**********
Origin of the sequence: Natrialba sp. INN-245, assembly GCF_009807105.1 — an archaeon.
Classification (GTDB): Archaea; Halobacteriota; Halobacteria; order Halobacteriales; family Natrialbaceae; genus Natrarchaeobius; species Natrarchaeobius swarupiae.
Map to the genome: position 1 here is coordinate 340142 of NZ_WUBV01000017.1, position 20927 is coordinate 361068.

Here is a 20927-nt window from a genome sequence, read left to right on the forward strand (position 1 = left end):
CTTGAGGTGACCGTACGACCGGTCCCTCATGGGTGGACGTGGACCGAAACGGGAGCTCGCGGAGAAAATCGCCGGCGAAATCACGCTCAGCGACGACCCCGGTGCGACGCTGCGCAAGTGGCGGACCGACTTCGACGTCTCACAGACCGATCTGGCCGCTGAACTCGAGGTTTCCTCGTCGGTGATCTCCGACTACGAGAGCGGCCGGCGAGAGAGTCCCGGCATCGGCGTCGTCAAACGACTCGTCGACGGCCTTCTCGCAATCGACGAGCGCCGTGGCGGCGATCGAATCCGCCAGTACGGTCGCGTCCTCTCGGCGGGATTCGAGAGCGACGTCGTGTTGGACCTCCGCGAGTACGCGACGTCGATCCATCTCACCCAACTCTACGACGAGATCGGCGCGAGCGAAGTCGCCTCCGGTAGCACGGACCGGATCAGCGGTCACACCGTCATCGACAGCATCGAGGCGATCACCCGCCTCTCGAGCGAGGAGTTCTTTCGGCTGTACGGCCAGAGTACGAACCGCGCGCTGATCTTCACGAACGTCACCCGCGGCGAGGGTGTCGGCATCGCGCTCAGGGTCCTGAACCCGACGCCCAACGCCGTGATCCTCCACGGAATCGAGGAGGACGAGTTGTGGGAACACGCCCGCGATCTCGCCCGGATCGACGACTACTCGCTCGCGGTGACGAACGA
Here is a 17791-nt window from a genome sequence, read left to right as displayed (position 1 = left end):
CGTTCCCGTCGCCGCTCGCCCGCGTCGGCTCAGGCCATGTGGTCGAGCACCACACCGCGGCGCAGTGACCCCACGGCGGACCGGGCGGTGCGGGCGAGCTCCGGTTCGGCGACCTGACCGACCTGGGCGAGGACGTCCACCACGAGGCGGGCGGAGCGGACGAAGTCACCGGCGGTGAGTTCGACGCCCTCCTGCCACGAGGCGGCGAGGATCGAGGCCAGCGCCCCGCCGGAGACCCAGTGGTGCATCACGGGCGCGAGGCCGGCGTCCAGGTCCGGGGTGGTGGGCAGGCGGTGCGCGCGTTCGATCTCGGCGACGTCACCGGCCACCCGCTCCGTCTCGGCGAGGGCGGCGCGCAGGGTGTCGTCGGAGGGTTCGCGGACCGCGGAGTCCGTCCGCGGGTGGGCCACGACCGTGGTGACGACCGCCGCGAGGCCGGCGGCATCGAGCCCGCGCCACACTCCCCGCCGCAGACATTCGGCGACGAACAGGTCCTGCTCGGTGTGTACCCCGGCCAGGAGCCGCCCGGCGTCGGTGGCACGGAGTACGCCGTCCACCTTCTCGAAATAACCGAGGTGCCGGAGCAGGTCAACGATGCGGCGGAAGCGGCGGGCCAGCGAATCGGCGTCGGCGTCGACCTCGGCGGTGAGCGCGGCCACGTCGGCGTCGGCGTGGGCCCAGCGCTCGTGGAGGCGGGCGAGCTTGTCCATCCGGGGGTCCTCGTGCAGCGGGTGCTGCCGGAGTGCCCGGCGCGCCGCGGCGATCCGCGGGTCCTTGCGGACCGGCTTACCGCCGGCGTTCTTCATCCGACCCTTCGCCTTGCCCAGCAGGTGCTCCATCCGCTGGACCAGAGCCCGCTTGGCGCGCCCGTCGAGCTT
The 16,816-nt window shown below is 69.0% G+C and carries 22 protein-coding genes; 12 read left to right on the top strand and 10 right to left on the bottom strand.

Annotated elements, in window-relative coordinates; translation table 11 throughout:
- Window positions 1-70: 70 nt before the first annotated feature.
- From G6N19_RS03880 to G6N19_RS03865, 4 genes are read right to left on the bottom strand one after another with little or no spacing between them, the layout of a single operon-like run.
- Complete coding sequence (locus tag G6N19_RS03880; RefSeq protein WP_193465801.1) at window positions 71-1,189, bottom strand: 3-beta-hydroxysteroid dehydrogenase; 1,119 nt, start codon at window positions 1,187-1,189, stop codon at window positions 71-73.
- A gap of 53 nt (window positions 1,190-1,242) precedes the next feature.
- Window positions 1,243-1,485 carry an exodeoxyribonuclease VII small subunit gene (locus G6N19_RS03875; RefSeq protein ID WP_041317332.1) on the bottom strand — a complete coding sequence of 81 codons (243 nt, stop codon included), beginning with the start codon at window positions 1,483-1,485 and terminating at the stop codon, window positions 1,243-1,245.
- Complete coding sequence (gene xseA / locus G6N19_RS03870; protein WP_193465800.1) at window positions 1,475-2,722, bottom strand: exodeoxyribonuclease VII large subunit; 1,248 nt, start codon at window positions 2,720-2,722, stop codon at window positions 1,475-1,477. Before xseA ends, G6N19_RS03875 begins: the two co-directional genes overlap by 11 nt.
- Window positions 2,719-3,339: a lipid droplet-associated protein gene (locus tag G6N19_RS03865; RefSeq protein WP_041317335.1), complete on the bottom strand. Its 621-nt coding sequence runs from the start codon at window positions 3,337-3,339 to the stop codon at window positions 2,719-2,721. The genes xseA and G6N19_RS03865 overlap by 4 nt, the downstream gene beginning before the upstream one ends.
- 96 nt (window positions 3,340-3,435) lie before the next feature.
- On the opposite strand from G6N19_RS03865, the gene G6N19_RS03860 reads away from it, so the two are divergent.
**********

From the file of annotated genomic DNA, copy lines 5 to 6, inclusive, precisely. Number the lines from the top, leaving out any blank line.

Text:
CTTGAGGTGACCGTACGACCGGTCCCTCATGGGTGGACGTGGACCGAAACGGGAGCTCGCGGAGAAAATCGCCGGCGAAATCACGCTCAGCGACGACCCCGGTGCGACGCTGCGCAAGTGGCGGACCGACTTCGACGTCTCACAGACCGATCTGGCCGCTGAACTCGAGGTTTCCTCGTCGGTGATCTCCGACTACGAGAGCGGCCGGCGAGAGAGTCCCGGCATCGGCGTCGTCAAACGACTCGTCGACGGCCTTCTCGCAATCGACGAGCGCCGTGGCGGCGATCGAATCCGCCAGTACGGTCGCGTCCTCTCGGCGGGATTCGAGAGCGACGTCGTGTTGGACCTCCGCGAGTACGCGACGTCGATCCATCTCACCCAACTCTACGACGAGATCGGCGCGAGCGAAGTCGCCTCCGGTAGCACGGACCGGATCAGCGGTCACACCGTCATCGACAGCATCGAGGCGATCACCCGCCTCTCGAGCGAGGAGTTCTTTCGGCTGTACGGCCAGAGTACGAACCGCGCGCTGATCTTCACGAACGTCACCCGCGGCGAGGGTGTCGGCATCGCGCTCAGGGTCCTGAACCCGACGCCCAACGCCGTGATCCTCCACGGAATCGAGGAGGACGAGTTGTGGGAACACGCCCGCGATCTCGCCCGGATCGACGACTACTCGCTCGCGGTGACGAACGA
Here is a 17791-nt window from a genome sequence, read left to right as displayed (position 1 = left end):